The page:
Room One: Urban (p.27-46)
- Doug Aitken
- Dominique Gonzalez-Foerster
- Jean and Louise Wilson
- Richard Hamilton
- Victor Pasmore
- Liam Gillick
- Dan Graham
- Borjan Sarcevic
- Stan Douglas
- Thomas Struth
Points of interest
- ‘To live in the city, must we assume the position of the anonymous stranger?’ (p.27)
- ‘Home can be motion at times.’ Doug Aitken (p.28)
- ‘…an architectural protagonist that, far more than being merely a setting for what occurs within it, actually shapes it, influences it, perhaps even determines it.” (p.32)
- ‘The crowd is his element, as the air is that of the birds and water of fishes…The spectator is a prince who everywhere rejoices in his incognito.’ Charles Baudelaire (p.38)
- ‘…landscape is never simply the backdrop to history, or merely its witness, but also an active participant in its creation.’ (p.40)
- ‘All things on earth, and the earth as a whole, flow together into a reciprocal accord.’ Martin Heidegger (p.46)
Way in which space is appropriated and transformed by media and how location can be perceived differently in film. Refer to ‘Room One: Urban’, p. 34-35.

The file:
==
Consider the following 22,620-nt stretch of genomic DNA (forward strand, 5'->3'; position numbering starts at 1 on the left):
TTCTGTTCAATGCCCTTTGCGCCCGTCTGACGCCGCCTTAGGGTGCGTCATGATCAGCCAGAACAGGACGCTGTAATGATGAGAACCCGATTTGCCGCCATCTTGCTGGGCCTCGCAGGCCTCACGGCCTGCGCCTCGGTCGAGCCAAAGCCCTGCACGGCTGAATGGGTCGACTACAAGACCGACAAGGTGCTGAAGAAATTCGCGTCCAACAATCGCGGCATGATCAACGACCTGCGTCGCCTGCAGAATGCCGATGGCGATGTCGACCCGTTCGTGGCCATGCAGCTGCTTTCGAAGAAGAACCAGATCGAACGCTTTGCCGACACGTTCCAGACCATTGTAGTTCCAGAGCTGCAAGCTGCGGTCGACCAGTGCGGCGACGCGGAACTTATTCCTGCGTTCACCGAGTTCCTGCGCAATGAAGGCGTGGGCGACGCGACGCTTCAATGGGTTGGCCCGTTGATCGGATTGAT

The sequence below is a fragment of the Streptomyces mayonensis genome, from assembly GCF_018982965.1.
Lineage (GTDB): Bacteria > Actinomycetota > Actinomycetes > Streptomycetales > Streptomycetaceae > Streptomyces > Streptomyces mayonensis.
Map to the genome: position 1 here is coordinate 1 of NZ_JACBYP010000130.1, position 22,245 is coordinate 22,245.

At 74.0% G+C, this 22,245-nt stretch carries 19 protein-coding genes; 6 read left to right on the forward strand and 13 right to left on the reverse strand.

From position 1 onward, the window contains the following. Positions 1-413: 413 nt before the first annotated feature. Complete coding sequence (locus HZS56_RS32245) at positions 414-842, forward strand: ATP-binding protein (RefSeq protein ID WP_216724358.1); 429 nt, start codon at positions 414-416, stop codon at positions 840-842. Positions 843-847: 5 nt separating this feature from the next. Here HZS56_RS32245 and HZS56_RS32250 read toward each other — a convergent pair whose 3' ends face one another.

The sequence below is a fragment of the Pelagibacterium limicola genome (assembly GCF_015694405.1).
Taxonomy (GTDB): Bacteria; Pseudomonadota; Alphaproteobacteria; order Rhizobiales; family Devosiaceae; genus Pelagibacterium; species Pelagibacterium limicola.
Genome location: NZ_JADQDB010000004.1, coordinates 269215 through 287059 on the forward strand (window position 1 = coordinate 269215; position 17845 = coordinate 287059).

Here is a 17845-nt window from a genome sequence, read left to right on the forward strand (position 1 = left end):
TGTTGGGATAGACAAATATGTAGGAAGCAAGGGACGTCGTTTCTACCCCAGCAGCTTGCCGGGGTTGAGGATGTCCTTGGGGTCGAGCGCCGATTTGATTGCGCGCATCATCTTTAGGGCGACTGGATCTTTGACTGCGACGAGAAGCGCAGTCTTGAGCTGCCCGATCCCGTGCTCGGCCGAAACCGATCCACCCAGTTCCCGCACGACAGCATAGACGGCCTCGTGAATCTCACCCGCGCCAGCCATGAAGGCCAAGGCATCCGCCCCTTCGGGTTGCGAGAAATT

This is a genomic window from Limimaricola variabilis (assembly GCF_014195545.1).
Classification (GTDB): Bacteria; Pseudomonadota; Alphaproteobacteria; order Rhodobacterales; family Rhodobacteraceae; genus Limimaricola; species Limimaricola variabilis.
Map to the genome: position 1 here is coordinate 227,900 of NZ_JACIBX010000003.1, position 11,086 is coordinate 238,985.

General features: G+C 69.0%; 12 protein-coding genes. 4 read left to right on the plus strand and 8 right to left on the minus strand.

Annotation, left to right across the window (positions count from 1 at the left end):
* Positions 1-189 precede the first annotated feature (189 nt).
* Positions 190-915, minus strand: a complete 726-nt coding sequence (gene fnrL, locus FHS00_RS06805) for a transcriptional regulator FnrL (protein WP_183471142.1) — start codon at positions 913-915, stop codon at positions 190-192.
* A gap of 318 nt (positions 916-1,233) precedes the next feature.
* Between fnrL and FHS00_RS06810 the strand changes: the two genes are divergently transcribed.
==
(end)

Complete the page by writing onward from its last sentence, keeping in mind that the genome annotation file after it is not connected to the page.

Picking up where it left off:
Despite the fact that the housing estate Thamesmead was new, modern and utopian at the end of the 1960’s, director Stanley Kubrick used this neighbourhood as a location for his dystopian film A Clockwork Orange in 1971. Mirroring Kubrick’s film, Thamesmead did in fact transform from utopia to dystopia, suffering in the next decade from its isolated location, pollution, use of concrete, few connections with major transport links, and lack of basic services.
I find this ironic portrayal of a location in a film very intriguing and it reminds me of the films that have used my own country – Dominican Republic – as a location. I have stumbled upon horror movies being filmed in my local park, action movies being filmed in the colonial zone of the city, and dinosaur movies in our more tropical areas. Knowing the real context of these places and experiencing daily life in them, it can be both exciting and amusing to see them transformed and given new meanings.
Dean, T. and Millar, J. (2005) Art Works: Place. London: Thames & Hudson.
The Library Blog. (2016) Utopia to Dystopia: Utopian ideas in Twentieth Century architecture. At: http://libraryblog.lbrut.org.uk/wordpress/2016/08/utopia-dystopia-architecture (Accessed 2 May 2017)